‘Sharp’ chest pain when you breathe in could signal a blood clot

British Heart Foundation: Understanding blood clots

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Some clotting of the blood is necessary to the body because it prevents excessive bleeding when you get a cut. The clots form when clumps of blood become gel-like. However, the clots that don’t naturally dissolve can be dangerous.

If these clots travel to vital organs such as the lungs or heart this is cause for serious concern.

Therefore, if you think you are suffering from a clot you are advised to seek medical attention as soon as possible.

According to the NHS, one sign you could have a blood clot is a “sharp” chest pain that may be worse when you breathe in.

The health service urges you to call 111 if you think you have one.

“Blood clots can be life threatening if not treated quickly,” it says.

“111 will tell you what to do. They can arrange a phone call from a nurse or doctor if you need one.”

Other common symptoms of blood clots include:

  • Throbbing or cramping pain, swelling, redness and warmth in a leg or arm
  • Sudden breathlessness
  • A cough or coughing up blood.

But if someone is struggling to breathe or has passed out the NHS recommends calling 999 or going to A&E.

This is because they could be suffering from a pulmonary embolism – a blood clot in the lungs.

Another dangerous condition that can occur with blood clots is deep vein thrombosis (DVT).

This occurs when you have a blood clot in a vein – usually in your leg.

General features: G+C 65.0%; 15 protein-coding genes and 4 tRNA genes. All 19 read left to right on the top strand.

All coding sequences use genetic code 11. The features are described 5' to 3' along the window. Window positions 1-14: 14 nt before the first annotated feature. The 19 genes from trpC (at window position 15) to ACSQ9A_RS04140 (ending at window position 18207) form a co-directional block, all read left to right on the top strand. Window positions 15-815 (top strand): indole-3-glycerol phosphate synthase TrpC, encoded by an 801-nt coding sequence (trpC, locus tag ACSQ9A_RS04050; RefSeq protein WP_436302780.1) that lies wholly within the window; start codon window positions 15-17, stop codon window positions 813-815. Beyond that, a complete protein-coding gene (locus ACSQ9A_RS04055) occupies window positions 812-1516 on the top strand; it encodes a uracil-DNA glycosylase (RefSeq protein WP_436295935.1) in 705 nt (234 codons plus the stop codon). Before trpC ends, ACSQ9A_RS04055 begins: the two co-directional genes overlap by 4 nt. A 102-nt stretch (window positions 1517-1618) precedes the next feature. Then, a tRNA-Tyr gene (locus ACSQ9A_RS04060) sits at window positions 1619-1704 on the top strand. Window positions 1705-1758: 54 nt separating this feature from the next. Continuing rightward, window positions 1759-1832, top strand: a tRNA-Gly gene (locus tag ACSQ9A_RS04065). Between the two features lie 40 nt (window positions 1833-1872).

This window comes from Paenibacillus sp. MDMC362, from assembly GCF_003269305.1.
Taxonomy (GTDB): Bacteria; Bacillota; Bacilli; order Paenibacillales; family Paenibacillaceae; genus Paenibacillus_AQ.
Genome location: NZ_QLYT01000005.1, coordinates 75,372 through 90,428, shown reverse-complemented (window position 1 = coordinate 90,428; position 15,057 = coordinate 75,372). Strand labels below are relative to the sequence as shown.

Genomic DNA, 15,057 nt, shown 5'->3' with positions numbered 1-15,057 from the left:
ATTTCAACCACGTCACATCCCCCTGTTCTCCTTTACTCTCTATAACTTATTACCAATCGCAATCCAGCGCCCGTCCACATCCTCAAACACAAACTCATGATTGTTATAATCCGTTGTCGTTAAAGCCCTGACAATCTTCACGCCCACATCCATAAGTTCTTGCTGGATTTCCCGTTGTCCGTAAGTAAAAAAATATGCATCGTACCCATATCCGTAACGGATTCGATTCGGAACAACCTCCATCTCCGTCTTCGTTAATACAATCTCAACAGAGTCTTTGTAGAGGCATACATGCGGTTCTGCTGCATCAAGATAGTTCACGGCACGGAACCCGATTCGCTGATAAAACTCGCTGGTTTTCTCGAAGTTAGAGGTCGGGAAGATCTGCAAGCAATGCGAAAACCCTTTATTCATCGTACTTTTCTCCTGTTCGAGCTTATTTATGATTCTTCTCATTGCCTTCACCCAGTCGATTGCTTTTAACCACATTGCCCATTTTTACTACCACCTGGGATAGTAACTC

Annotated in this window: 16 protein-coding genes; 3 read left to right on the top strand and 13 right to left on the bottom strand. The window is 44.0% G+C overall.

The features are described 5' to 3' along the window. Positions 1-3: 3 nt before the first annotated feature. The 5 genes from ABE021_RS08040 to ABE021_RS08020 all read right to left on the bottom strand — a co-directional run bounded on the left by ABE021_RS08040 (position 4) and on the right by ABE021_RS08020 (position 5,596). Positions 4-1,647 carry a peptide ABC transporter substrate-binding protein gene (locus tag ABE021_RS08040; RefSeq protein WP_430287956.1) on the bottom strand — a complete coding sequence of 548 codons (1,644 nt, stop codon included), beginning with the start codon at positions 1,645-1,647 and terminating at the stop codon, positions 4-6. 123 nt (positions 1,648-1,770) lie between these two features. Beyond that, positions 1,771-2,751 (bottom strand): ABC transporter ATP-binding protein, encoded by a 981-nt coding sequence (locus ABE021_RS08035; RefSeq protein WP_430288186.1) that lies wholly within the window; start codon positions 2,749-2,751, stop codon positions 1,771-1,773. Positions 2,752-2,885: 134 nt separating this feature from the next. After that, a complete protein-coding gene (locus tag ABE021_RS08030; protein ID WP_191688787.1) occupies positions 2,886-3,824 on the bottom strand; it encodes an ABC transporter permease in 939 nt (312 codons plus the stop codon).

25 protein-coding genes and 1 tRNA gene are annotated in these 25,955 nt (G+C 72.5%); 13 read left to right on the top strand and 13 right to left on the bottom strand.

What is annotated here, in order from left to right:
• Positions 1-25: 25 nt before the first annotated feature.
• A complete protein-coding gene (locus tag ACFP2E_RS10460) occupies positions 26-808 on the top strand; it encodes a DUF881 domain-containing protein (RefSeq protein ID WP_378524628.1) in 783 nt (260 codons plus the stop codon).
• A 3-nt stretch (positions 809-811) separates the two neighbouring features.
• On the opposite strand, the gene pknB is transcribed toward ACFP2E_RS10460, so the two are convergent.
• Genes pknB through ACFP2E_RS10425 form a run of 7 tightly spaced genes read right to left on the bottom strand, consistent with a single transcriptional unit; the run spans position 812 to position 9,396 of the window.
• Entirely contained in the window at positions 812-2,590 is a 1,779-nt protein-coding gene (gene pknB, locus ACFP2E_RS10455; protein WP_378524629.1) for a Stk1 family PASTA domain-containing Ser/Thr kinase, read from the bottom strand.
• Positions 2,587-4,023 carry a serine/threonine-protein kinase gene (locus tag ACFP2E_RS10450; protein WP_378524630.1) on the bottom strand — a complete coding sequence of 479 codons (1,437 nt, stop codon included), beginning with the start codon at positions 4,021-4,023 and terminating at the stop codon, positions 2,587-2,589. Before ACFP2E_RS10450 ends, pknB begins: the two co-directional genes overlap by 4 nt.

DVT is particularly concerning because these clots in your veins can then break loose and travel through your bloodstream to the lungs – leading to a pulmonary embolism.

Certain people are more at risk for blood clots than others.

“Blood clots are rare in young, healthy people,” the NHS says.

You are more vulnerable to them if you:

  • Are staying in or recently left hospital – especially if you cannot move around much
  • Are overweight
  • Smoke
  • Are using combined hormonal contraception such as the combined pill, contraceptive patch or vaginal ring
  • Have had a blood clot before
  • Are pregnant or have just had a baby
  • Have an inflammatory condition such as Crohn’s disease or rheumatoid arthritis.

How to prevent blood clots

The NHS explains: “If you’re at a high risk of blood clots – for example, you’re in hospital – follow the advice of your care team about preventing clots.

“This may involve wearing stockings that improve your blood flow or taking medicine to reduce the risk of clots (anticoagulants).”

There are things you can do to reduce your risk including:

  • Staying active – regular walks can help
  • Drinking plenty of water to avoid dehydration – you’re more likely to get a clot if you’re dehydrated
  • Losing weight if you’re overweight
  • Wearing flight stockings or flight socks to improve your blood flow on long flights.

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